The "South Chicago Elementary School," a real public school, made an impassioned plea both during the hearings on the proposed closing of its building and at the Board of Education meeting that voted to close it. A few months later, the same Board voted to lease the building, with its new windows and fresh rehab, to the charter school at the rate of $1 per year! So the story of South Chicago Elementary School continues, and memories are still fresh. The newly remodeled building was immediately flipped into a charter school. Epic began operations in what had been South Chicago Elementary School in September, 2009.

WGN NEWS STORY BELOW HERE: Ex-coach charged (WGN TV, January 25, 2013)

The coach accused of sexually assaulting a teen student appeared in court Friday morning.

One of the victim's mothers was screaming and had to be escorted out of the courthouse by Cook County Sheriff’s Deputies following the hearing.

33-year-old Kevin Jones was charged with two counts of criminal sexual assault and one count of attempted criminal sexual assault. He was a basketball coach at Epic Academy Charter School on the South Side.

Prosecutors said that Jones drove a 17-year-old girl and her friend home after a basketball game last Thursday. He parked his car in an alley in the 8500 block of South Green Bay Avenue and got into the back seat with the girls. Prosecutors said he tried to force one of the girls to perform a sex act on him, but she resisted and got out of the car. Prosecutors also said the girl then witnessed Jones and her friend engage in a sex act.

Assistant State's Attorney Joell Zahr said "The offender then drove victim number one home and victim number two told a teacher at the school the following day, victim number one told her mother a few days later."



One of the girl's attorneys spoke to reporters after the hearing Friday.

Brad Cosgrove said. "My client is upset by the conduct of her coach, betrayal of coach."



But Jones's attorney, Jeffrey Granich, said his client is innocent of these charges. He says Jones is married with two young children, serves as a deacon at his church and has no criminal history.

"At this point we're all shocked about these charges, he's lead an exemplary life, he's a good, we're looking forward to the trial and clearing his name," Granich said.

Parents said they are disturbed by the charges against the coach, but they have good things to say about the school and its principal. "I'm shocked that it happened at this school, because the principal takes care of his students, so I'm shocked."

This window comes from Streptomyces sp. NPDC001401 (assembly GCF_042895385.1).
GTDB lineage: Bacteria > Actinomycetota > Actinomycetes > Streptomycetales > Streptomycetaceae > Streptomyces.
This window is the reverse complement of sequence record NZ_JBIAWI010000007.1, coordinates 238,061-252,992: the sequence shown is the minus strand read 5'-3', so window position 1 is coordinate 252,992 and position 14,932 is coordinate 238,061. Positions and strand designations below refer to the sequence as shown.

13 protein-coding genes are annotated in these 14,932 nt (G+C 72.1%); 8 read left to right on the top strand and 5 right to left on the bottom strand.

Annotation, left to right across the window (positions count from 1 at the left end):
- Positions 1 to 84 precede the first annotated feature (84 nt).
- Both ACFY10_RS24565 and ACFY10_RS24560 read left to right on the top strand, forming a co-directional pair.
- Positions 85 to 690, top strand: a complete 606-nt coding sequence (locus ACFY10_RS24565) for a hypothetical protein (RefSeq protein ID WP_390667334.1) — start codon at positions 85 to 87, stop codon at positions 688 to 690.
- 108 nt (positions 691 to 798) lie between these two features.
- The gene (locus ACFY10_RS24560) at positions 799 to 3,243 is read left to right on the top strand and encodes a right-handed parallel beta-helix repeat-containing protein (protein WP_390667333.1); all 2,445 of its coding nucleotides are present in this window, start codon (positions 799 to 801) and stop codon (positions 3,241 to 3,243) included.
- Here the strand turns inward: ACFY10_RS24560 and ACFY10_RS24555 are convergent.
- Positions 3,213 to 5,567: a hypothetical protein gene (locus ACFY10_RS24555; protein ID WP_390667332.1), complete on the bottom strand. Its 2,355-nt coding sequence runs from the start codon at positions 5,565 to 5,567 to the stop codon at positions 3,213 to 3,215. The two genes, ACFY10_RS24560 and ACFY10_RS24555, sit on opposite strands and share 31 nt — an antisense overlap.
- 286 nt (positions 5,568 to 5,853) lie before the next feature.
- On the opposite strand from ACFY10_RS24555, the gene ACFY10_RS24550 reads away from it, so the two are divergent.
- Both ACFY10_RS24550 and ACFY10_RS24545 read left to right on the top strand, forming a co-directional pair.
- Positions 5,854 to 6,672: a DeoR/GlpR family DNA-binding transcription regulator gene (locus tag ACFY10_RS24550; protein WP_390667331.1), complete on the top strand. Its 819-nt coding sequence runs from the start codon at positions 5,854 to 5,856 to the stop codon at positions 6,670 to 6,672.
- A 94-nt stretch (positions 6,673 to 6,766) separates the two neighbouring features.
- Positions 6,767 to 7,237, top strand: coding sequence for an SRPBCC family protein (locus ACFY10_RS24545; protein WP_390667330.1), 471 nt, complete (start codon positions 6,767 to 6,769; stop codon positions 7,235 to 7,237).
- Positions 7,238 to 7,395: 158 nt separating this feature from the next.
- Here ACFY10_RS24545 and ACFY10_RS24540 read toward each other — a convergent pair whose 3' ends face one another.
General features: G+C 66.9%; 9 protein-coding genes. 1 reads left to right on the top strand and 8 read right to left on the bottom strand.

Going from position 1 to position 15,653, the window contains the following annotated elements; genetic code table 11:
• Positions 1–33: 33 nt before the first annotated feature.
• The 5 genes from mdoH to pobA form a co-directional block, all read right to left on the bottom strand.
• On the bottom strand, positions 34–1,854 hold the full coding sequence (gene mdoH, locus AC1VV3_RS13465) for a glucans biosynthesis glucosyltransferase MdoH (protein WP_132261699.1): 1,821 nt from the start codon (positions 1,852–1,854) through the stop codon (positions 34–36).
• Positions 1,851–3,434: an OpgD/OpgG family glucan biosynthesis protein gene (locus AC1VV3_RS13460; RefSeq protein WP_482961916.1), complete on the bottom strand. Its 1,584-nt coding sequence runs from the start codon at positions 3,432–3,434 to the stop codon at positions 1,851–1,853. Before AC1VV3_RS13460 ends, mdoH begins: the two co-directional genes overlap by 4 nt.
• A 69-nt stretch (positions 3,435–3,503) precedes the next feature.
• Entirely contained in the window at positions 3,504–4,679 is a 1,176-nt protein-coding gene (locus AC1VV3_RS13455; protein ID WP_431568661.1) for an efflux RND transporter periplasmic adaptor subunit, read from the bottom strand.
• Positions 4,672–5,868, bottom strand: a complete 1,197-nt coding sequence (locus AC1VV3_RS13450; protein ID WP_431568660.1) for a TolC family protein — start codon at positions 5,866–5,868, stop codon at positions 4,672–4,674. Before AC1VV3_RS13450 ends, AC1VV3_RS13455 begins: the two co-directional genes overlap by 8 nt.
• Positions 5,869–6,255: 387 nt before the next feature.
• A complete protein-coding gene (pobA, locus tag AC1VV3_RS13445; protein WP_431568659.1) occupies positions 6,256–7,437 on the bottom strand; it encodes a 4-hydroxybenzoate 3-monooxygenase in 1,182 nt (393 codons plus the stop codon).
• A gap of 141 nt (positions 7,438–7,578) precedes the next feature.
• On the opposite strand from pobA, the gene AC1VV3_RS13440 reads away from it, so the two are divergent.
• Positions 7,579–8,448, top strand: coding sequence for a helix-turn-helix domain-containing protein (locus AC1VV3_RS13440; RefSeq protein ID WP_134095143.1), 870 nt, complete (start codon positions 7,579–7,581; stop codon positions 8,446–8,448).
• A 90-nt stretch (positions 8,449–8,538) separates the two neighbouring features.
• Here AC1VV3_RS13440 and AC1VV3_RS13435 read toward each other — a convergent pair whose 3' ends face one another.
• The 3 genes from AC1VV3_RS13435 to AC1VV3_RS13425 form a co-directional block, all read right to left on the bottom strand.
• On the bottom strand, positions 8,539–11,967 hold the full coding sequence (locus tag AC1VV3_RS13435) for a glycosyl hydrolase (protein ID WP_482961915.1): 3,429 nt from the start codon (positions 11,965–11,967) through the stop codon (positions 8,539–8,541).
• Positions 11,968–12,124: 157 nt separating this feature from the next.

[WGN note: Read more at http://wgntv.com/news/stories/hs-coach-charged-with-sex-assault/#LftydFBDLRyUd3si.99 ]

CHICAGO SUN-TIMES STORY JANUARY 26, 2013 ON LINE AND IN PRINT BELOW HERE:

Basketball coach held on $500,000 bail in sexual assault, BY RUMMANA HUSSAIN Criminal Courts Reporter rhussain@suntimes.com January 25, 2013 2:00PM

The former boys’ basketball coach at a Chicago Public School charter school was ordered held in lieu of $500,000 bail Friday for allegedly forcing a 17-year-old student to perform a sex act in the back of his car.

Kevin Jones, who was a part-time coach at Epic Academy, 8255 S. Houston, also allegedly pushed another 17-year-old girl’s head and shoulders onto his lap after he unzipped his pants on the night of Jan. 17, assistant Cook County state’s attorney Joell Zahr said.

Jones, 33, had been taking the girls home after a basketball game before driving into the alley in the 8500 block of South Green Bay and attacking the teenagers, authorities said.

Jones, a married father of two, allegedly went into the back seat with the girls and first tried to assault one of them, who successfully resisted.

According to a police report, Jones put his arm around the other girl and told the first girl to get out of the vehicle.

That girl got out but then realized she didn't know where she was, so she came back to the card and saw the other two engaged in a sex act, the report said.

Jones eventually took the second girl home, Zahr said.

The first girl told a teacher about the alleged incident at Epic the next day. The second girl told her mother a few days later, Zahr said.

Jones was not a teacher at the school, according to a prepared statement from Epic Academy. As of Jan. 18, he was no longer working at the school.